Suicide Prevention Network
The way we think about suicide is not working in regional and remote Australia, with a new report showing rural suicide rates are more than 50 per cent higher than in the capital cities.
The Rural Suicide Prevention Position Paper, released by the Centre for Remote and Rural Mental Health late last year, shows despite 161 fewer deaths by suicide in Australia in 2016, the rate per 100,000 people was 15.3 in the bush and 10 in the capitals.
The centre reported the rate of Indigenous suicide from 2012 to 2016 was 23.7 people per 100,000 – more than twice the rate of non-Indigenous Australians during the same period.
Centre director David Perkins said while evidence to inform suicide prevention in rural areas was not perfect, it should not prevent government and communities from taking action.
“We believe the higher rates of suicide in rural and remote Australia and the upward trend in rural suicide rates are not acceptable,” Professor Perkins said.
“Decreasing the suicide rates is not just the responsibility of the health sector; it goes beyond health.”
The paper proposes five focus areas to address suicide rates.
The first is immediate action on strategies to prevent people who experience suicidality from taking their own lives. The second is to help those who are affected by the suicide of others.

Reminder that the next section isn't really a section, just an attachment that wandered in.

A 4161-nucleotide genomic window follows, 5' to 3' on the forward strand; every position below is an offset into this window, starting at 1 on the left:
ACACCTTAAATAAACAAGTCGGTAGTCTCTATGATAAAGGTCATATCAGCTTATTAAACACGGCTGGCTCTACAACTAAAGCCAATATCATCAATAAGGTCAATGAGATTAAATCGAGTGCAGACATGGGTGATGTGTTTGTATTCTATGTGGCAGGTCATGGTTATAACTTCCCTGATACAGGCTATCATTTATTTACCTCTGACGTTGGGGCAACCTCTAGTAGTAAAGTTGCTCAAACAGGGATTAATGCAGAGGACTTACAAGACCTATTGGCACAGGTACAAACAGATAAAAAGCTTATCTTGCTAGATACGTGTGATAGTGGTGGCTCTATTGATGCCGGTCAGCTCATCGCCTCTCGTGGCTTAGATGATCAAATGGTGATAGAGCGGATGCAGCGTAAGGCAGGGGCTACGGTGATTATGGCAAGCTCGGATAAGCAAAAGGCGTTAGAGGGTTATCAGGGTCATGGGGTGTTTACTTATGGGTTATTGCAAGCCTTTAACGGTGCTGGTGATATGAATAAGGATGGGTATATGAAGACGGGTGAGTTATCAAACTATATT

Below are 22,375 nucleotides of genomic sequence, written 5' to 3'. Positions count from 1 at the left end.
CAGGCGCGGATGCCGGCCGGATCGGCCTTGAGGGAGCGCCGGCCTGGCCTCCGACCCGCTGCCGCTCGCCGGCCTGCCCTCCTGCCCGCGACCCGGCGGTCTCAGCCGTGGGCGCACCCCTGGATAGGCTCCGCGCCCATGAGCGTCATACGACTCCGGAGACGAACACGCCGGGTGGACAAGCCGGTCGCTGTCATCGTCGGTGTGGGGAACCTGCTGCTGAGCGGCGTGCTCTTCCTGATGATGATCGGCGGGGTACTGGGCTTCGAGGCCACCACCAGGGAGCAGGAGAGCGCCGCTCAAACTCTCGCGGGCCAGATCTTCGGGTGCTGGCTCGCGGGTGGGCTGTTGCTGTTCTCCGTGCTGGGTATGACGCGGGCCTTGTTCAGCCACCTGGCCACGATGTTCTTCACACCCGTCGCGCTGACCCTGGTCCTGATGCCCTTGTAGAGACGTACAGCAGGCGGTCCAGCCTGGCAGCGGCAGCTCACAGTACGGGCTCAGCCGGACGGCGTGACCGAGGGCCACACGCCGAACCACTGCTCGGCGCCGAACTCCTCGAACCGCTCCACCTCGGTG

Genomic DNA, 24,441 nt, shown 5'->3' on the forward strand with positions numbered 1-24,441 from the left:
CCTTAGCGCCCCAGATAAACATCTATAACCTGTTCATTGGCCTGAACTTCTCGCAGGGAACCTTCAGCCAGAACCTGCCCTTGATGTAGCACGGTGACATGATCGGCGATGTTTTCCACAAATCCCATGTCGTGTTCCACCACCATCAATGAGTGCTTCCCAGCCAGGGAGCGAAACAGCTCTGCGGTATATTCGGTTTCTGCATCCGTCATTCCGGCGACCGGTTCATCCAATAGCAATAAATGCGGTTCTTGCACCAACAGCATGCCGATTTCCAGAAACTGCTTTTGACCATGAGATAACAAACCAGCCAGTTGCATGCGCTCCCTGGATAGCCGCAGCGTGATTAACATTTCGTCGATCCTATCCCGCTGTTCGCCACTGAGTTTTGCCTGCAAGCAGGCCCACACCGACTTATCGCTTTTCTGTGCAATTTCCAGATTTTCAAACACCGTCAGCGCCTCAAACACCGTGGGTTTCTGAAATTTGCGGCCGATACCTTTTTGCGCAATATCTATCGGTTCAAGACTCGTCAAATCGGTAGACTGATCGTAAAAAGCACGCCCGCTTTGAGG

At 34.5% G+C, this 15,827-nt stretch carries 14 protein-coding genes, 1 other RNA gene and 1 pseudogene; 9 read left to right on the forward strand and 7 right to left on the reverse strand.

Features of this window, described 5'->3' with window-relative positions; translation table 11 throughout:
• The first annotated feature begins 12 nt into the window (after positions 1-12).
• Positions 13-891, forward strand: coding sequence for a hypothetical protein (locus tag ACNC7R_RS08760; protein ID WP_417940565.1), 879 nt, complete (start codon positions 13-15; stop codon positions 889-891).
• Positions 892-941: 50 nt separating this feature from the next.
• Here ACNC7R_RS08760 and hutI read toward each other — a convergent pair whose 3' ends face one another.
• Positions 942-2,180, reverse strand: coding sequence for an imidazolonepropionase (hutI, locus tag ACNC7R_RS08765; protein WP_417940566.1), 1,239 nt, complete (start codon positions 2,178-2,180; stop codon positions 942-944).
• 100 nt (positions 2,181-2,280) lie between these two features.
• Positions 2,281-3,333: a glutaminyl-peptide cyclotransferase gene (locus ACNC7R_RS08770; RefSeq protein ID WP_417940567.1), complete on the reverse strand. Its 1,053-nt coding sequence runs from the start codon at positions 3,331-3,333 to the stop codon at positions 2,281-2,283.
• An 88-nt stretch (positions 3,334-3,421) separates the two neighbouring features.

The remaining three look further into the future, including suggestions on how to better support vulnerable groups, build protective factors in children and young people, and build healthy and resilient people and communities.
Prof Perkins said the paper drew on suggestions and ideas from participants who attended the centre’s Suicide Prevention Forum at the Sydney Royal Easter Show, and also from the centre’s own experience and research.
One recommendation is that states should establish their own policy units, including regional representation, to advise the Premier and cabinet on rural suicide prevention.
Local communities also have a role to play, according to the report, and are best placed to identify local opportunities for prevention.
“It can’t be one size fits all approach; these strategies must consider the unique social, economic and environmental strengths and weaknesses that exist in individual rural communities,” Prof Perkins said.